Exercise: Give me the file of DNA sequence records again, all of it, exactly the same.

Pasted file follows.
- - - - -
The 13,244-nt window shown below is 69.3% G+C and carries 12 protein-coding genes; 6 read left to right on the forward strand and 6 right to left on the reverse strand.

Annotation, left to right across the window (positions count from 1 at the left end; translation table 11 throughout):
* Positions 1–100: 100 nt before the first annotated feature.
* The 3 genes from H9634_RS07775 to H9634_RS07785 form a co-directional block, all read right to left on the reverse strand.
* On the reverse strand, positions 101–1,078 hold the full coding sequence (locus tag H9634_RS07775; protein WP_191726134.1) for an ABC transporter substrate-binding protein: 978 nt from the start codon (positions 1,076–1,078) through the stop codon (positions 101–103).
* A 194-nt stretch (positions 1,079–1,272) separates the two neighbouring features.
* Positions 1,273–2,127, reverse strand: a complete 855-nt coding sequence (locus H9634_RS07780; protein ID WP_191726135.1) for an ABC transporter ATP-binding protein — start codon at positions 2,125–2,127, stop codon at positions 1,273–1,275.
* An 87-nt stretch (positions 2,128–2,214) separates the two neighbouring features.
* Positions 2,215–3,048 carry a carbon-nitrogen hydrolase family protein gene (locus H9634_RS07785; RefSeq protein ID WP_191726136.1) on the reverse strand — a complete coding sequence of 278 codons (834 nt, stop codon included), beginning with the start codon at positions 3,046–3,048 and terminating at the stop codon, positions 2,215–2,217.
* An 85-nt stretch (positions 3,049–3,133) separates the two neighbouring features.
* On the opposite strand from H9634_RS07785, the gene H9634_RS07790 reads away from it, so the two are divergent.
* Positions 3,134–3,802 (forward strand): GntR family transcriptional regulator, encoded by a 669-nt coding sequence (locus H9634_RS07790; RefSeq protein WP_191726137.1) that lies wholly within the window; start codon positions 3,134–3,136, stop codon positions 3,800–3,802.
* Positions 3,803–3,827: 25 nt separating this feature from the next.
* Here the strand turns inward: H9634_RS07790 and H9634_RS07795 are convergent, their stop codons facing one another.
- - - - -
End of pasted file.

The 13,244-nt window shown below is 69.3% G+C and carries 12 protein-coding genes; 6 read left to right on the forward strand and 6 right to left on the reverse strand.

Annotation, left to right across the window (positions count from 1 at the left end; translation table 11 throughout):
* Positions 1–100: 100 nt before the first annotated feature.
* The 3 genes from H9634_RS07775 to H9634_RS07785 form a co-directional block, all read right to left on the reverse strand.
* On the reverse strand, positions 101–1,078 hold the full coding sequence (locus tag H9634_RS07775; protein WP_191726134.1) for an ABC transporter substrate-binding protein: 978 nt from the start codon (positions 1,076–1,078) through the stop codon (positions 101–103).
* A 194-nt stretch (positions 1,079–1,272) separates the two neighbouring features.
* Positions 1,273–2,127, reverse strand: a complete 855-nt coding sequence (locus H9634_RS07780; protein ID WP_191726135.1) for an ABC transporter ATP-binding protein — start codon at positions 2,125–2,127, stop codon at positions 1,273–1,275.
* An 87-nt stretch (positions 2,128–2,214) separates the two neighbouring features.
* Positions 2,215–3,048 carry a carbon-nitrogen hydrolase family protein gene (locus H9634_RS07785; RefSeq protein ID WP_191726136.1) on the reverse strand — a complete coding sequence of 278 codons (834 nt, stop codon included), beginning with the start codon at positions 3,046–3,048 and terminating at the stop codon, positions 2,215–2,217.
* An 85-nt stretch (positions 3,049–3,133) separates the two neighbouring features.
* On the opposite strand from H9634_RS07785, the gene H9634_RS07790 reads away from it, so the two are divergent.
* Positions 3,134–3,802 (forward strand): GntR family transcriptional regulator, encoded by a 669-nt coding sequence (locus H9634_RS07790; RefSeq protein WP_191726137.1) that lies wholly within the window; start codon positions 3,134–3,136, stop codon positions 3,800–3,802.
* Positions 3,803–3,827: 25 nt separating this feature from the next.
* Here the strand turns inward: H9634_RS07790 and H9634_RS07795 are convergent, their stop codons facing one another.